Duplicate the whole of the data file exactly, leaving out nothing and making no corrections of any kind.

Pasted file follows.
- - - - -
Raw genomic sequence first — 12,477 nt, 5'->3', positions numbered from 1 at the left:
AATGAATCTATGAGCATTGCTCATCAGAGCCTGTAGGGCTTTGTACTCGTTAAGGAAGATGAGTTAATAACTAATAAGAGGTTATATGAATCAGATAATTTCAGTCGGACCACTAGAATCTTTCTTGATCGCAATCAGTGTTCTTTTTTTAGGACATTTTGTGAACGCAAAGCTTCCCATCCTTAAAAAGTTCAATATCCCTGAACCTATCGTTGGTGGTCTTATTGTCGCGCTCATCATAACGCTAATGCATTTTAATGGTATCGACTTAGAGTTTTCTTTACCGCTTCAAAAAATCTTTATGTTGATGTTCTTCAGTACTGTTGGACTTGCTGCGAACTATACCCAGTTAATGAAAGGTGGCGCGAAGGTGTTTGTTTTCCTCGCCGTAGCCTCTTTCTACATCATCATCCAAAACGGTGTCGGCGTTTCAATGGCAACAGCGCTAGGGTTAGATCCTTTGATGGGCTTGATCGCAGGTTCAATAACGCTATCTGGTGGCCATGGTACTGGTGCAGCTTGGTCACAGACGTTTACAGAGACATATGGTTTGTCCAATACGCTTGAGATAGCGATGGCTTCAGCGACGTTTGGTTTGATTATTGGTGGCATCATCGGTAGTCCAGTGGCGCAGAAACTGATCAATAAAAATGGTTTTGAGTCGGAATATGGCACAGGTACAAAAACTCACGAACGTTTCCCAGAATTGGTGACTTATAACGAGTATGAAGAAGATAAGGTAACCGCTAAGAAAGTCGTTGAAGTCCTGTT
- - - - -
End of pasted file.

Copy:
Raw genomic sequence first — 12,477 nt, 5'->3', positions numbered from 1 at the left:
AATGAATCTATGAGCATTGCTCATCAGAGCCTGTAGGGCTTTGTACTCGTTAAGGAAGATGAGTTAATAACTAATAAGAGGTTATATGAATCAGATAATTTCAGTCGGACCACTAGAATCTTTCTTGATCGCAATCAGTGTTCTTTTTTTAGGACATTTTGTGAACGCAAAGCTTCCCATCCTTAAAAAGTTCAATATCCCTGAACCTATCGTTGGTGGTCTTATTGTCGCGCTCATCATAACGCTAATGCATTTTAATGGTATCGACTTAGAGTTTTCTTTACCGCTTCAAAAAATCTTTATGTTGATGTTCTTCAGTACTGTTGGACTTGCTGCGAACTATACCCAGTTAATGAAAGGTGGCGCGAAGGTGTTTGTTTTCCTCGCCGTAGCCTCTTTCTACATCATCATCCAAAACGGTGTCGGCGTTTCAATGGCAACAGCGCTAGGGTTAGATCCTTTGATGGGCTTGATCGCAGGTTCAATAACGCTATCTGGTGGCCATGGTACTGGTGCAGCTTGGTCACAGACGTTTACAGAGACATATGGTTTGTCCAATACGCTTGAGATAGCGATGGCTTCAGCGACGTTTGGTTTGATTATTGGTGGCATCATCGGTAGTCCAGTGGCGCAGAAACTGATCAATAAAAATGGTTTTGAGTCGGAATATGGCACAGGTACAAAAACTCACGAACGTTTCCCAGAATTGGTGACTTATAACGAGTATGAAGAAGATAAGGTAACCGCTAAGAAAGTCGTTGAAGTCCTGTT